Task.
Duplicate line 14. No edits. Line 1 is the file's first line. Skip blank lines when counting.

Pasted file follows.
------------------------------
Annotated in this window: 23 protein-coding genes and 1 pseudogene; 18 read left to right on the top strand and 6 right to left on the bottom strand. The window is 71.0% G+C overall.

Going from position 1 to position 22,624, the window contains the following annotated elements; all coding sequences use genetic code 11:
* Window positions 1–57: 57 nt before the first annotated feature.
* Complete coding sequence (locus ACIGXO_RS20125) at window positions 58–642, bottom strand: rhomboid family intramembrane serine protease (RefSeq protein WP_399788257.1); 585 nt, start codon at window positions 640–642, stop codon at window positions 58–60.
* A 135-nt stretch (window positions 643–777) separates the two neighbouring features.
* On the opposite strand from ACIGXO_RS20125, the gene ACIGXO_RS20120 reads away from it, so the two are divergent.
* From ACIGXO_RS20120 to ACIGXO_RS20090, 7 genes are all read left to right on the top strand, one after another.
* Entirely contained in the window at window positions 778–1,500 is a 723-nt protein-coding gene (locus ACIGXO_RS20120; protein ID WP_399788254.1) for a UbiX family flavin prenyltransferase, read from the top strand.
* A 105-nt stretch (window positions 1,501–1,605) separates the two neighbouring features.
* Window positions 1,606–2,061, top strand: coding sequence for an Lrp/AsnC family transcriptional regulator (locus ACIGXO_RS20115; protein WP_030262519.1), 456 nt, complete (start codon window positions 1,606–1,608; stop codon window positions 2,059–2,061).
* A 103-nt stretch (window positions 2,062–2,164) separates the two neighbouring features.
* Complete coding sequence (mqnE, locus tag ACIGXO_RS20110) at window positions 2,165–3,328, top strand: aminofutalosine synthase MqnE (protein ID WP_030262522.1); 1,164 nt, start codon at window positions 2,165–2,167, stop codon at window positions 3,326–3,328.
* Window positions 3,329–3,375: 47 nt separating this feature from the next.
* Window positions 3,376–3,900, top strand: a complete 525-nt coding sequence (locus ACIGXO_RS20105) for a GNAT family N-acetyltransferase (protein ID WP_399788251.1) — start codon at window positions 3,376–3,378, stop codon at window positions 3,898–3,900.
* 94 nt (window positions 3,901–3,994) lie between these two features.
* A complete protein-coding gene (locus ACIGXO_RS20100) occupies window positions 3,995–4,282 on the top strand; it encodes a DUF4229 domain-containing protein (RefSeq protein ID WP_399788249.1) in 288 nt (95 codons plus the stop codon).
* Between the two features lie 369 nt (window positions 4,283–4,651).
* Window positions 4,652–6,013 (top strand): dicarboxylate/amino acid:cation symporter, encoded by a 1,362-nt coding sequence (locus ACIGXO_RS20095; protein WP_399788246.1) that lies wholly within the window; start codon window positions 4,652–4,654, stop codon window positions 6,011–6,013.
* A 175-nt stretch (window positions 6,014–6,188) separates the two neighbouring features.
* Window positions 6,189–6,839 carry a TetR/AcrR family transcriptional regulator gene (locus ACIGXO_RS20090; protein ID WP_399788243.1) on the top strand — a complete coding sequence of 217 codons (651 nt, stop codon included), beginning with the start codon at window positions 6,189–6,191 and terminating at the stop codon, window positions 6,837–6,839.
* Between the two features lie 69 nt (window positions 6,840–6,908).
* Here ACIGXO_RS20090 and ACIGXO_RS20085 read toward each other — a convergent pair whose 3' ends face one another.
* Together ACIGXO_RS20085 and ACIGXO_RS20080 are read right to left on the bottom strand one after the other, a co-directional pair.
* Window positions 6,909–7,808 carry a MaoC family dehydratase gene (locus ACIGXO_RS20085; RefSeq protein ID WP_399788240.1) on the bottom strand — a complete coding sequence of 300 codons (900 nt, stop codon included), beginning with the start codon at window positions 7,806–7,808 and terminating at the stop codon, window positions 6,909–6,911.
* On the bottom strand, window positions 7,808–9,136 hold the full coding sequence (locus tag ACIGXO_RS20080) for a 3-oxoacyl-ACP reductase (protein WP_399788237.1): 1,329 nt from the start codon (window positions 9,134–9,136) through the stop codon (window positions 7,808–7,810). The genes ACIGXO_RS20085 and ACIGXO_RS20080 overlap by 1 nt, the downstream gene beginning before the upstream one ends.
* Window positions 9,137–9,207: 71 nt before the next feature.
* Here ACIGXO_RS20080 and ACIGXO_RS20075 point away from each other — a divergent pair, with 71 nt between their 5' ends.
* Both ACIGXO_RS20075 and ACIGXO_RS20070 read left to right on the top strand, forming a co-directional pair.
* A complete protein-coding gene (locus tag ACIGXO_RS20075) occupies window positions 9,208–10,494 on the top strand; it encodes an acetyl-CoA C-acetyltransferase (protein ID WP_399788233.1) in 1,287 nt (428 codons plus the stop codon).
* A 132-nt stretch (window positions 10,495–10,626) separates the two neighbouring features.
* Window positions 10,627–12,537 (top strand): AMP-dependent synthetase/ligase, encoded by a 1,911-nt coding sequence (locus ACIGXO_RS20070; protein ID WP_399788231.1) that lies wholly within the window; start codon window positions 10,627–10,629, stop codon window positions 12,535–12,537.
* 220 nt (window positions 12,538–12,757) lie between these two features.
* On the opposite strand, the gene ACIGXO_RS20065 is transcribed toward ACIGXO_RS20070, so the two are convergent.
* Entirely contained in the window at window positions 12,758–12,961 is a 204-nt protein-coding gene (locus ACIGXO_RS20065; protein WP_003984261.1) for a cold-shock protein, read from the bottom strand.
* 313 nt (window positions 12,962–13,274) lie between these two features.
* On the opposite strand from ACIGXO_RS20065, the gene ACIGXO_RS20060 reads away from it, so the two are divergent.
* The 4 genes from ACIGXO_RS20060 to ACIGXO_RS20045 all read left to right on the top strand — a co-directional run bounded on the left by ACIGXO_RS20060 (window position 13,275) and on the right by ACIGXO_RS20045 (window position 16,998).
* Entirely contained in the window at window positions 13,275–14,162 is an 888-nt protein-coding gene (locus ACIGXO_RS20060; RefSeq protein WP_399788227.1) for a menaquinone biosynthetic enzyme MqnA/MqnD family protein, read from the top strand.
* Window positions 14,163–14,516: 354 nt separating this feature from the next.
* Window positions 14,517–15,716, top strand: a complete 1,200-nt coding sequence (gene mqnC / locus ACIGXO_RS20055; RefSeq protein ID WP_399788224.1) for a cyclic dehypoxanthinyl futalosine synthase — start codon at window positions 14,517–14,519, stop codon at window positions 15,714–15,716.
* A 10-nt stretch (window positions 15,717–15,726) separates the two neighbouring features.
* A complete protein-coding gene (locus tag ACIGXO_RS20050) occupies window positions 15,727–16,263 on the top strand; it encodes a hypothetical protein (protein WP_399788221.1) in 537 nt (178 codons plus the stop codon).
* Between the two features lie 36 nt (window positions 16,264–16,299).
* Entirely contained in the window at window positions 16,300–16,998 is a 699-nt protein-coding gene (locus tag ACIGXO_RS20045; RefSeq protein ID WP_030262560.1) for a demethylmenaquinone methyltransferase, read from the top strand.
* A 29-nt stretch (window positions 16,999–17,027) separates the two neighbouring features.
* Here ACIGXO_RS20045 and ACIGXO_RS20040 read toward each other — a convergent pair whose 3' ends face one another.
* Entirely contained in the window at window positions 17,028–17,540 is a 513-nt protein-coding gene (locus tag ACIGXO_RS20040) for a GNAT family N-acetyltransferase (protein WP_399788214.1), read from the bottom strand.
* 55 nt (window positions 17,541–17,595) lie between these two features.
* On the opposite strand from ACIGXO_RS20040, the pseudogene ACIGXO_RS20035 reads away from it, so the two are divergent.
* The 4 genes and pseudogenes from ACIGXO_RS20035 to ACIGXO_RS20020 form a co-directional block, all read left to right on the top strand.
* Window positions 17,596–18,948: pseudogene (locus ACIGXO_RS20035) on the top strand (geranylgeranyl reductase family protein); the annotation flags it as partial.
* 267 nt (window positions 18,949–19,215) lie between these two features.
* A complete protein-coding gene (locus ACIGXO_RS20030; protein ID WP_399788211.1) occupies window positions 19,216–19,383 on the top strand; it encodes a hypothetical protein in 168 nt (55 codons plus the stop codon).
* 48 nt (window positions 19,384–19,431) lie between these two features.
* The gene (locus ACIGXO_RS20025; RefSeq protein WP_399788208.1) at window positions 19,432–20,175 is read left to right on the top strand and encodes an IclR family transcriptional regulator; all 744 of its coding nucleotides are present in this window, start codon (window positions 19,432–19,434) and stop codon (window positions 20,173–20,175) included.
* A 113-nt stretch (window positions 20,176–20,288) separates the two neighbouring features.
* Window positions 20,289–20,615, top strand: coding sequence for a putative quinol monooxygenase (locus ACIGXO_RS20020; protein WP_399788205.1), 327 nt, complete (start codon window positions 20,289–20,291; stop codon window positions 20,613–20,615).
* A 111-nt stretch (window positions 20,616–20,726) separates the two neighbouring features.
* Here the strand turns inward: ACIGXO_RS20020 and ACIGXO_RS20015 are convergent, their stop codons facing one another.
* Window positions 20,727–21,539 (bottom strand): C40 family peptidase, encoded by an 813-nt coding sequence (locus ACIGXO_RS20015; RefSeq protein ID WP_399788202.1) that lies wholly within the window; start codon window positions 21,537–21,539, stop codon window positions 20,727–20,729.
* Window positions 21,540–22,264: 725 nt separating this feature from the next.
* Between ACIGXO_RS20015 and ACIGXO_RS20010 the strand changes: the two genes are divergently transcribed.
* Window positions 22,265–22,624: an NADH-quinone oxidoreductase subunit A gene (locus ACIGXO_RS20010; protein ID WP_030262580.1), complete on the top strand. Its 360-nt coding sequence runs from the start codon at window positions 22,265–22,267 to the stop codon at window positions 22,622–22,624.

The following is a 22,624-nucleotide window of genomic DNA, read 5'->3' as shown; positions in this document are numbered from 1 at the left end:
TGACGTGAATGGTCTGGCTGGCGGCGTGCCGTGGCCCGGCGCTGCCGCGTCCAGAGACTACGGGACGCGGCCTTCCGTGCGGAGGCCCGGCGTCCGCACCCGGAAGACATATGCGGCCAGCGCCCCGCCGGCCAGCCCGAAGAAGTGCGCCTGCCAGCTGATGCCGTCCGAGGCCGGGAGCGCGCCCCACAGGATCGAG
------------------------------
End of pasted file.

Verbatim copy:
* Window positions 3,376–3,900, top strand: a complete 525-nt coding sequence (locus ACIGXO_RS20105) for a GNAT family N-acetyltransferase (protein ID WP_399788251.1) — start codon at window positions 3,376–3,378, stop codon at window positions 3,898–3,900.